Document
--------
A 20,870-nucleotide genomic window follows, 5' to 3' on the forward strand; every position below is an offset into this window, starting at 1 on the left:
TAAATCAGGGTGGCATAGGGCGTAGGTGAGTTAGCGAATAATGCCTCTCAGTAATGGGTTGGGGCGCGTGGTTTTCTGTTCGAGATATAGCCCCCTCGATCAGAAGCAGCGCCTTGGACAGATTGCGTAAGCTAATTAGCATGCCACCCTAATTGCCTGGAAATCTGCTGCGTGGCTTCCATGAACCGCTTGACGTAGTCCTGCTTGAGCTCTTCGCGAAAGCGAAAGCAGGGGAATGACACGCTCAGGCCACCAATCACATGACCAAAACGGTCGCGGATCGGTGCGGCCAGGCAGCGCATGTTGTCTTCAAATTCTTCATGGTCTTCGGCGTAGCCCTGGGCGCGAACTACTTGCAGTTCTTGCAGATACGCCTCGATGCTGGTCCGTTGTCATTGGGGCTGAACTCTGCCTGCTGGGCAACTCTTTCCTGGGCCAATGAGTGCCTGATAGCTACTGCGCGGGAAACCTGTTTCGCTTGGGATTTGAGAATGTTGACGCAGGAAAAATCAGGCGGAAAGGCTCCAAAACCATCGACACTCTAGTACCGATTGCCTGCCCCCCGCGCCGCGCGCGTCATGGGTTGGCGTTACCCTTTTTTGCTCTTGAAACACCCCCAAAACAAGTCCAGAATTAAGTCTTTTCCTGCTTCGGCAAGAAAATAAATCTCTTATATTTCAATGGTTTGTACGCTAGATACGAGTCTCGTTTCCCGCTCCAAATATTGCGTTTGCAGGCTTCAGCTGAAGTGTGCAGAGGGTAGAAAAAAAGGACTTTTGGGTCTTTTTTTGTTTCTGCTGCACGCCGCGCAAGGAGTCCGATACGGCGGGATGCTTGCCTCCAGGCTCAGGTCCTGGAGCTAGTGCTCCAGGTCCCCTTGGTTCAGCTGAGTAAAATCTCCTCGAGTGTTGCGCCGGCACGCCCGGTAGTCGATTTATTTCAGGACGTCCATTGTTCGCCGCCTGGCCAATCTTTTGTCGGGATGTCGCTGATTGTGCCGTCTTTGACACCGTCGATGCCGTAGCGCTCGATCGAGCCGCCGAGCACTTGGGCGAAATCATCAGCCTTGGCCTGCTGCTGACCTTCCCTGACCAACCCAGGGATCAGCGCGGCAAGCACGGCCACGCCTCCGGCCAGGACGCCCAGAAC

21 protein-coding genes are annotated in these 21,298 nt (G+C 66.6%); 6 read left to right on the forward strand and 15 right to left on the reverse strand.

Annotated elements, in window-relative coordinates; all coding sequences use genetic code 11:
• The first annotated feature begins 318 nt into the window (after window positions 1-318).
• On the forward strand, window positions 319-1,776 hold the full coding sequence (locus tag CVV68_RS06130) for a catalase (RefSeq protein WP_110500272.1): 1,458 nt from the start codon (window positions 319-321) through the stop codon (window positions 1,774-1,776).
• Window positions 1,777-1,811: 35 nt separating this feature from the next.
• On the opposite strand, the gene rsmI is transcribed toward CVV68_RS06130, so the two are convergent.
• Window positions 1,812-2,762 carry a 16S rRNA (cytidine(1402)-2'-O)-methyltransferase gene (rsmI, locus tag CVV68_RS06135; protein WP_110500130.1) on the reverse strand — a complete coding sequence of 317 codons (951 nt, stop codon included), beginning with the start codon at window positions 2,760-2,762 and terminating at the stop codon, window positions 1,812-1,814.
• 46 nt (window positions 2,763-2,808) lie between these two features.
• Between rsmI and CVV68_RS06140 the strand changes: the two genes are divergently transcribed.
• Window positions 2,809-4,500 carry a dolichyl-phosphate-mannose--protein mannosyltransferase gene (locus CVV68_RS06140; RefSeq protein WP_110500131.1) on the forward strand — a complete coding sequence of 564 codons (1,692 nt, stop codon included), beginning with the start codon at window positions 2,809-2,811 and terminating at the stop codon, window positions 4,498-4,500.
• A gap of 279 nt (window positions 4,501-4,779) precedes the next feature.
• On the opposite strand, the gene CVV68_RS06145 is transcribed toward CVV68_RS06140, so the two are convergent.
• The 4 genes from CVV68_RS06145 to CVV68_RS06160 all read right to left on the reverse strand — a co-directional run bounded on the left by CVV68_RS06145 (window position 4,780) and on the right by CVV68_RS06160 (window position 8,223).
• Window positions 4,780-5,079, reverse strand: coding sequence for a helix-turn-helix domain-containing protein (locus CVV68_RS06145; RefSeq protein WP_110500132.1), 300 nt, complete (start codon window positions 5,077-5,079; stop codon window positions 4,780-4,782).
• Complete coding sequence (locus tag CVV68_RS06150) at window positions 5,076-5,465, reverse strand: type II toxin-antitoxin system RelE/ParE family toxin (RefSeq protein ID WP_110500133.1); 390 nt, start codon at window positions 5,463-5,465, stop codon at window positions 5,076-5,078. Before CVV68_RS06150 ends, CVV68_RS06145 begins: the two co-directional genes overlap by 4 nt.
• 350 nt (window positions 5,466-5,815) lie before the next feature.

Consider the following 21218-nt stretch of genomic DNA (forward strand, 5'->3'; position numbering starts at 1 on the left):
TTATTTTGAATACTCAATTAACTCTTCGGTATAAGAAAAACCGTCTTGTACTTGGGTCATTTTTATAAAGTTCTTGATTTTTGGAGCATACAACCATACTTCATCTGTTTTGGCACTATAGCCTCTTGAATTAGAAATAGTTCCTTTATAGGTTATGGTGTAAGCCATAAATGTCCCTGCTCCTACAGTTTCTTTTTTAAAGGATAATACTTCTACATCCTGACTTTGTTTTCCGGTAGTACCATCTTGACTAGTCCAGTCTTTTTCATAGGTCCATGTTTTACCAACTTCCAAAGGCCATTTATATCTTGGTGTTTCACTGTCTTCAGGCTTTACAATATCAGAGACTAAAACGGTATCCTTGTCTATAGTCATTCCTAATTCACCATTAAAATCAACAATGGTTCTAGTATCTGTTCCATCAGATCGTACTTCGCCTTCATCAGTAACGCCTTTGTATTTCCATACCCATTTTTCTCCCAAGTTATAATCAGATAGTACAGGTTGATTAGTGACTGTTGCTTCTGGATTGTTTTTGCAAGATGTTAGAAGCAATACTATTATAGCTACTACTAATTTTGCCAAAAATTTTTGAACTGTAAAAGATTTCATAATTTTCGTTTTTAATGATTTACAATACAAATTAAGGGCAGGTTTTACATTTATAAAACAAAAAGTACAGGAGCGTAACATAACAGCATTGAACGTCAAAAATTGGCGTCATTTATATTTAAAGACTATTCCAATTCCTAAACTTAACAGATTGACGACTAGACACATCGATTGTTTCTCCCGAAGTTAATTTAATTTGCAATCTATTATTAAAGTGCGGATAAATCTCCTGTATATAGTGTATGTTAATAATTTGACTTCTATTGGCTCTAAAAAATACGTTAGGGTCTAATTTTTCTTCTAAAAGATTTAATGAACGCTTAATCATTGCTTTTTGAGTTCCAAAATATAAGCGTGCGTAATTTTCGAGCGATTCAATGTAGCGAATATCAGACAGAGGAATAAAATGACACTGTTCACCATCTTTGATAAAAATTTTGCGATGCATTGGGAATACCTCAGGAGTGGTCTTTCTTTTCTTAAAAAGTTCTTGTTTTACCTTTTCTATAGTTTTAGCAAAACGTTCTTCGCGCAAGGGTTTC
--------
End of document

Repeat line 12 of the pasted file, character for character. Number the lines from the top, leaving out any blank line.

• Window positions 2,809-4,500 carry a dolichyl-phosphate-mannose--protein mannosyltransferase gene (locus CVV68_RS06140; RefSeq protein WP_110500131.1) on the forward strand — a complete coding sequence of 564 codons (1,692 nt, stop codon included), beginning with the start codon at window positions 2,809-2,811 and terminating at the stop codon, window positions 4,498-4,500.